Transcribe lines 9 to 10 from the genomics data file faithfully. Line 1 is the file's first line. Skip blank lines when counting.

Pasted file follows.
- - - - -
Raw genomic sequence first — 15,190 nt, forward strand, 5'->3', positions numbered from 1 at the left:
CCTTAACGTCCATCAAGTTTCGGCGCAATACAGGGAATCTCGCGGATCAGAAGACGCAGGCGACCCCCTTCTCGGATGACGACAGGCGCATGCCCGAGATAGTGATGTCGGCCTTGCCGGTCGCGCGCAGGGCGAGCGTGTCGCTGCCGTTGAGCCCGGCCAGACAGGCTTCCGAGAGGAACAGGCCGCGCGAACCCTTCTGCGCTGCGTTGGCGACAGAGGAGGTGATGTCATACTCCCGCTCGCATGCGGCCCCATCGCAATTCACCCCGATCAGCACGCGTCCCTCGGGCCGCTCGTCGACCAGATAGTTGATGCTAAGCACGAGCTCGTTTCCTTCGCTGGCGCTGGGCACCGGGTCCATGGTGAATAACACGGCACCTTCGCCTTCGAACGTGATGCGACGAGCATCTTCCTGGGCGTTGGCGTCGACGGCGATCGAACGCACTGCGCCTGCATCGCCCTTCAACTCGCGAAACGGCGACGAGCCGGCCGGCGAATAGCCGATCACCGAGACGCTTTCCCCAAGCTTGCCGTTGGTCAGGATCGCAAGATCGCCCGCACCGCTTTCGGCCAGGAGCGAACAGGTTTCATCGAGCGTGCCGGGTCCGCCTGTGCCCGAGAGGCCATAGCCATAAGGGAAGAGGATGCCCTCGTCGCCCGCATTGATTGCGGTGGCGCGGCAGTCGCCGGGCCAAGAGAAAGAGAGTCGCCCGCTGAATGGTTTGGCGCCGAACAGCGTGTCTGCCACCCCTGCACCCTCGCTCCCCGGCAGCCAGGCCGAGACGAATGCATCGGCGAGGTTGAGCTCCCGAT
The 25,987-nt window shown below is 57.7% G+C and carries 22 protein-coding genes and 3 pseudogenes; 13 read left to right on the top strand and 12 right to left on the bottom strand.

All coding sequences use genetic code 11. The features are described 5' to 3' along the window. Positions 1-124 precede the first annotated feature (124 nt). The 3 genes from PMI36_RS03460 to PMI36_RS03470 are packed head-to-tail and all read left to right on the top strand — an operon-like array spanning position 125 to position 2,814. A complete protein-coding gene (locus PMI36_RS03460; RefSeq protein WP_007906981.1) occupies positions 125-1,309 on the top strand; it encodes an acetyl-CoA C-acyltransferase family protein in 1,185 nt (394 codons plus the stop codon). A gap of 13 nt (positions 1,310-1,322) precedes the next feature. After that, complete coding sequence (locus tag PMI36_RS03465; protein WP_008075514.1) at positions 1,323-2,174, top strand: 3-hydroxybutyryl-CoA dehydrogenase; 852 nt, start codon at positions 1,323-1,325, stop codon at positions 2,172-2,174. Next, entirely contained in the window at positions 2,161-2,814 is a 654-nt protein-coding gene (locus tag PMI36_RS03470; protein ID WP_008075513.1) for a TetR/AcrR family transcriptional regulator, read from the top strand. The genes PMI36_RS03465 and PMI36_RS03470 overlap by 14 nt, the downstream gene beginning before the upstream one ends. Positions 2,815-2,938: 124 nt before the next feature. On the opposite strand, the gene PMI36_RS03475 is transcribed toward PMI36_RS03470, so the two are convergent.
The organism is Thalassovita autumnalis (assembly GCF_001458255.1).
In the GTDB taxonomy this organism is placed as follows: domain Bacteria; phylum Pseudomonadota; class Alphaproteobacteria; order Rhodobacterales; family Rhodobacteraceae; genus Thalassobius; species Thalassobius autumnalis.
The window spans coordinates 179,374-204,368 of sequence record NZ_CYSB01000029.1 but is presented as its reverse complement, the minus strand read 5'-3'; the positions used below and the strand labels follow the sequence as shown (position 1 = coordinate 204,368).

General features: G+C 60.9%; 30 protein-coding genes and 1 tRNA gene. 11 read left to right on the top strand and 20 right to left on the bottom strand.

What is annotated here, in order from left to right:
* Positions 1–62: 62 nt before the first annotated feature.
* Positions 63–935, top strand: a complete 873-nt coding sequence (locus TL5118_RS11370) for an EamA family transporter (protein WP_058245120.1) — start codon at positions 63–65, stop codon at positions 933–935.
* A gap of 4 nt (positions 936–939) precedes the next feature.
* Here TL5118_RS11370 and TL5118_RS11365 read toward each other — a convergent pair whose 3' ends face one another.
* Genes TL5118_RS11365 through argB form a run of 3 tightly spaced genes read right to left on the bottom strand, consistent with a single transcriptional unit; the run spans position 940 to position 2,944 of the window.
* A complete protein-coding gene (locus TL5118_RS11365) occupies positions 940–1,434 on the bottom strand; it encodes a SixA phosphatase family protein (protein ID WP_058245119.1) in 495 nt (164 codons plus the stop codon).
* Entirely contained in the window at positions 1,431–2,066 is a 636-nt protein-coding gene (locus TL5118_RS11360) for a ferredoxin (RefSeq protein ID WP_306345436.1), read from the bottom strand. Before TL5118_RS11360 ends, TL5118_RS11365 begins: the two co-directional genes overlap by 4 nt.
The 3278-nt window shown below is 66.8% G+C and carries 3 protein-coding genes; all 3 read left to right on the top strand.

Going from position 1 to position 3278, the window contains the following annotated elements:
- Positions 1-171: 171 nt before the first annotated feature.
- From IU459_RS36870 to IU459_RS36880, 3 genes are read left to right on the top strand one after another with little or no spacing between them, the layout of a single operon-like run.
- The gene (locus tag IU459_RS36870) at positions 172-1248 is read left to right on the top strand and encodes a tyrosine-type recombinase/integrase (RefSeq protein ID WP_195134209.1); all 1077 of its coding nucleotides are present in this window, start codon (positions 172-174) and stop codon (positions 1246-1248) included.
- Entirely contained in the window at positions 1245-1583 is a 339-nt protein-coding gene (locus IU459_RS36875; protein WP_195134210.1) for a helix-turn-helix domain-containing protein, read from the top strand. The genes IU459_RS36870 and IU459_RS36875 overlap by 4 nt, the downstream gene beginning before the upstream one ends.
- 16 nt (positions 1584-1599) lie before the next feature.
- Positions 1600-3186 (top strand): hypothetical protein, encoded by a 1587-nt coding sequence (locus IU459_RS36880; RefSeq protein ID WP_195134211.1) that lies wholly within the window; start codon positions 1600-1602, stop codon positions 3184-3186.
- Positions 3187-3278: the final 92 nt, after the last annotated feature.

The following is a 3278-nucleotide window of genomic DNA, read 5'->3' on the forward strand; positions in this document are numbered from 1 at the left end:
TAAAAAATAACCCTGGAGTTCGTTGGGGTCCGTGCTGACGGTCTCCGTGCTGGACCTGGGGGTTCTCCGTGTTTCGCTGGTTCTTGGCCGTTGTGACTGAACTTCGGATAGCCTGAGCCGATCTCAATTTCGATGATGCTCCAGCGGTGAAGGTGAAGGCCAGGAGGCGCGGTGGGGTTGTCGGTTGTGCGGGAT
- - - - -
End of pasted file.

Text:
What is annotated here, in order from left to right:
* Positions 1–62: 62 nt before the first annotated feature.